Claiming punk rock and indie are dead and that pop certainly is not a dirty word, The Cribs are back from their three-year long hiatus with a new label, new perspective and a promise of two new records. Afresh signed to Sonic Blew/Sony Red ahead of the release of their sixth studio album, For All My Sisters, said to be influenced by both 80s pop and The Replacements, The Cribs are still battling the same war they have been throughout their decade long existence, the recurrent war between pop and rock. For All My Sisters is an impeccable illustration of The Cribs aptitude of creating indie pop flawlessness via bold guitar riffs, poignant lyrics and wailing vocals.

‘Burning For No One,’ the first single from the record successfully exhibits the 80s influence as it runs a fine line between chaotic energy and pop proficiency whereas tracks like ‘City Storms’ and ‘Diamond Girl’ could have been easily been positioned anywhere in The Cribs’ back catalogue.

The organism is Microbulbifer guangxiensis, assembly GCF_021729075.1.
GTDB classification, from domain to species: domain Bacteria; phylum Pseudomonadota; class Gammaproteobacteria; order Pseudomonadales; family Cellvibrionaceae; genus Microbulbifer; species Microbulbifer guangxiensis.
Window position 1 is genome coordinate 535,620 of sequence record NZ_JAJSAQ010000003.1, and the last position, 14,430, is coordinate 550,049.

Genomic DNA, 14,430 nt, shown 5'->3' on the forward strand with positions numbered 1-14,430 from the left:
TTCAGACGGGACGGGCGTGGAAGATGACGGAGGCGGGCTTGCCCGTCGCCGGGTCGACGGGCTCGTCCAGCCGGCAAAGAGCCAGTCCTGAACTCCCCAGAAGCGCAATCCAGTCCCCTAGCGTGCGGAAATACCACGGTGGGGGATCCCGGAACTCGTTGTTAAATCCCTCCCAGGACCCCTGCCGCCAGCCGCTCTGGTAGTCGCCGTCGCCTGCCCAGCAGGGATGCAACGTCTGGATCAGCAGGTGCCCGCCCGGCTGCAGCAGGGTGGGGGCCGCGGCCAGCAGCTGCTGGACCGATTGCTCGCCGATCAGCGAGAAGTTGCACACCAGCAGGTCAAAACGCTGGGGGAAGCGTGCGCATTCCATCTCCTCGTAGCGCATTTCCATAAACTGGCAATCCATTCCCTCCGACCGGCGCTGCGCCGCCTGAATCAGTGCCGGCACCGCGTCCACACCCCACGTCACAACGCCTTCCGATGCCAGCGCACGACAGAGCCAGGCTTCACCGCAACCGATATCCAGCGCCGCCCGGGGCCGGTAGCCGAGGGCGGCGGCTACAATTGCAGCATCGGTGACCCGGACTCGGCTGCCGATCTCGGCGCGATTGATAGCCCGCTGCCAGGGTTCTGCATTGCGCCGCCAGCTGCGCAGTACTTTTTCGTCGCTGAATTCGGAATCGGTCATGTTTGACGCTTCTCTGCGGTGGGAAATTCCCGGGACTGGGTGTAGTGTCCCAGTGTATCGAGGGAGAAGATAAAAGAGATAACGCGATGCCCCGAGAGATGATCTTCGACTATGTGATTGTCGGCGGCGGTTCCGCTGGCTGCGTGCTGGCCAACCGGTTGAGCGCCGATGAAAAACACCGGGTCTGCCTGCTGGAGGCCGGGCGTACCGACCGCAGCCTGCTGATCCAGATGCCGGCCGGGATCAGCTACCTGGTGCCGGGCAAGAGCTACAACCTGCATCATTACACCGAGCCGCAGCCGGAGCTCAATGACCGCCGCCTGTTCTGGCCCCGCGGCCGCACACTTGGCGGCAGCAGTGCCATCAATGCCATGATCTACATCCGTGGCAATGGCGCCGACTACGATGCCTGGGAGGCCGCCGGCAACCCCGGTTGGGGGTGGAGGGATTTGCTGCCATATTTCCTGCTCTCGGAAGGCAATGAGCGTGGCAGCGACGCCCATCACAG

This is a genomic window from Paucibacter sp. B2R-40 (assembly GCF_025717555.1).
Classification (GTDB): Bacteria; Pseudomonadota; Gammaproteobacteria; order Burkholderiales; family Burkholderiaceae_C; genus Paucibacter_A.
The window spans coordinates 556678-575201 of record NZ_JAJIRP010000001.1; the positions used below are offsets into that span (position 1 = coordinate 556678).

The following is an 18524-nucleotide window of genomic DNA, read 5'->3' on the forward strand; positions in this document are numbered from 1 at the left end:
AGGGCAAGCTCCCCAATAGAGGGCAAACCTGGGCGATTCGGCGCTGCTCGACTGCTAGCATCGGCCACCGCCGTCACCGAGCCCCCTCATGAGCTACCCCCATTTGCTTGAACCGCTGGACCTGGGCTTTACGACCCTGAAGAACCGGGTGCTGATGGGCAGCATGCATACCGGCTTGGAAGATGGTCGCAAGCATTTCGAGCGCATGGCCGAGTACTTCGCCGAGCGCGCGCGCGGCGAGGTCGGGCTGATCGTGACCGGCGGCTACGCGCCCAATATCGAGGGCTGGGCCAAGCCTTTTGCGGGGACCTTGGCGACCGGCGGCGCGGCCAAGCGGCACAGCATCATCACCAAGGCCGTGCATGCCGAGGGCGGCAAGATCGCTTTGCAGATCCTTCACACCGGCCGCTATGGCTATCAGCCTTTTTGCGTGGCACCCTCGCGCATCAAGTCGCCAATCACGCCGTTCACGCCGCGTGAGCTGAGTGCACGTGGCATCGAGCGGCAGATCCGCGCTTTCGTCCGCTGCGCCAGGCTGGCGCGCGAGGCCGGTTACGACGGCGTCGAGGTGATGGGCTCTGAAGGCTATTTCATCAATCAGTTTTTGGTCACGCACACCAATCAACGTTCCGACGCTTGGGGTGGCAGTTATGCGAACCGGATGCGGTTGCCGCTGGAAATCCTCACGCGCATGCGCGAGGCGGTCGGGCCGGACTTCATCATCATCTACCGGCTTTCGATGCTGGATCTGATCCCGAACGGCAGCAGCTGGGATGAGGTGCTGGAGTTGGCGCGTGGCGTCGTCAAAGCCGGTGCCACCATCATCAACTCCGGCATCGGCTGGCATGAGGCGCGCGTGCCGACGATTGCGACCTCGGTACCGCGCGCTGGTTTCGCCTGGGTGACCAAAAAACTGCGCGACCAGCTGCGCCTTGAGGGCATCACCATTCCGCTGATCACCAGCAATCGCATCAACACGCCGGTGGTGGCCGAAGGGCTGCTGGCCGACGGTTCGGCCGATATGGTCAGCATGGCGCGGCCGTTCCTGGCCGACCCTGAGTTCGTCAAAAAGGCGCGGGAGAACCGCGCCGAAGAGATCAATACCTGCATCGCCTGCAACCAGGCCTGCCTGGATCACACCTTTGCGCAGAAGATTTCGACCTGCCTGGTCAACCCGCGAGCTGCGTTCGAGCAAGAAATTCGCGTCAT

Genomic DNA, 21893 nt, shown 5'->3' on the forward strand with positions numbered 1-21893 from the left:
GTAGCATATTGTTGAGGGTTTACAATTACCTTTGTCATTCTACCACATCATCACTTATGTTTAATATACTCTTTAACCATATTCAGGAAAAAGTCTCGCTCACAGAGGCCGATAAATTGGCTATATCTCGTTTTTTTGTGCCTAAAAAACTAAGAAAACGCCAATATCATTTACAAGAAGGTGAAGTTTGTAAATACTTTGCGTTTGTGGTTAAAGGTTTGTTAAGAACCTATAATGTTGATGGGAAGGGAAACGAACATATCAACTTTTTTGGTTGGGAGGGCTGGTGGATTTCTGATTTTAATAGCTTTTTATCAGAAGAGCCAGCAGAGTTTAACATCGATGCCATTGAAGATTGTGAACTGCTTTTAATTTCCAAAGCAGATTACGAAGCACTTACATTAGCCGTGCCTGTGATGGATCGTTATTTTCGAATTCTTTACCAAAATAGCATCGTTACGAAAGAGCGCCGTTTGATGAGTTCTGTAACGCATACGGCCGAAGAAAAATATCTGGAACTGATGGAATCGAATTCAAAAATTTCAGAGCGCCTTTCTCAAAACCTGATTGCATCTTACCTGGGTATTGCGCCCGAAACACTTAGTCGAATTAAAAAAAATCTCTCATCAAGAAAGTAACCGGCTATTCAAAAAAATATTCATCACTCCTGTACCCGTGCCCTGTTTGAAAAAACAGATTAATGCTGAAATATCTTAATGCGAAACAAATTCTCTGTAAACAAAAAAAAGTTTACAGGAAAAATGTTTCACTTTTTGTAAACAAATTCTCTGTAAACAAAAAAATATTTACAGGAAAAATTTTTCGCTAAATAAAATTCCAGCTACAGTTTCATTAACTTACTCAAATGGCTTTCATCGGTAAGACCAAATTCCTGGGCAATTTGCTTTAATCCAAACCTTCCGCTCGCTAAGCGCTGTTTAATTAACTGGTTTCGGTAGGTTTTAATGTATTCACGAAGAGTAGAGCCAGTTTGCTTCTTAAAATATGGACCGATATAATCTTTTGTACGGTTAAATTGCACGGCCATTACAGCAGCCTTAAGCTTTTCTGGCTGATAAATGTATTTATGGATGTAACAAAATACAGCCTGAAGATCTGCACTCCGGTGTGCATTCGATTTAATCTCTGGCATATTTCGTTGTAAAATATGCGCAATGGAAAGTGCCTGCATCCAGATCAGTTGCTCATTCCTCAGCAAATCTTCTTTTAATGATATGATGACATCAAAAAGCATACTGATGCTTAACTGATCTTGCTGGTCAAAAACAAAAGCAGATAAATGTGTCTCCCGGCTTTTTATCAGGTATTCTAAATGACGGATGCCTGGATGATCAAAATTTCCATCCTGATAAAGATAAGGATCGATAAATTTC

Not letting their pop influences get the most out of them, The Cribs just aren’t capable of abandoning their amps, Crib-like shambolic guitar lines and roar-along choruses for any heartfelt, tear-inducing pop crap. In fact this new influence has encouraged The Cribs to take their distortion to new, higher levels and this is evident in tracks like ‘Different Angle and ‘Summer of Chances.’

Although, there certainly isn’t any chance of The Cribs ever sounding too polished and refined, it feels that For All My Sisters is ominously lacking in variation of musical styles. Seven-minute album closer, ‘Pink Snow’ pulls and pushes at the senses with it’s fluctuation between soft and brash and ‘Simple Story’ with it’s smoother, morose sentiment, are the only two tracks on For All My Sisters offering a differentiation of pace. That said, it is a dazing triumph that despite the ominous lack of pace-changers, the record at no point could begin to sound repetitive.

Pop might not be a dirty word, but The Cribs have opposed themselves tremendously as they bring indie back to life with For All My Sisters.

Sarah El-saeidy


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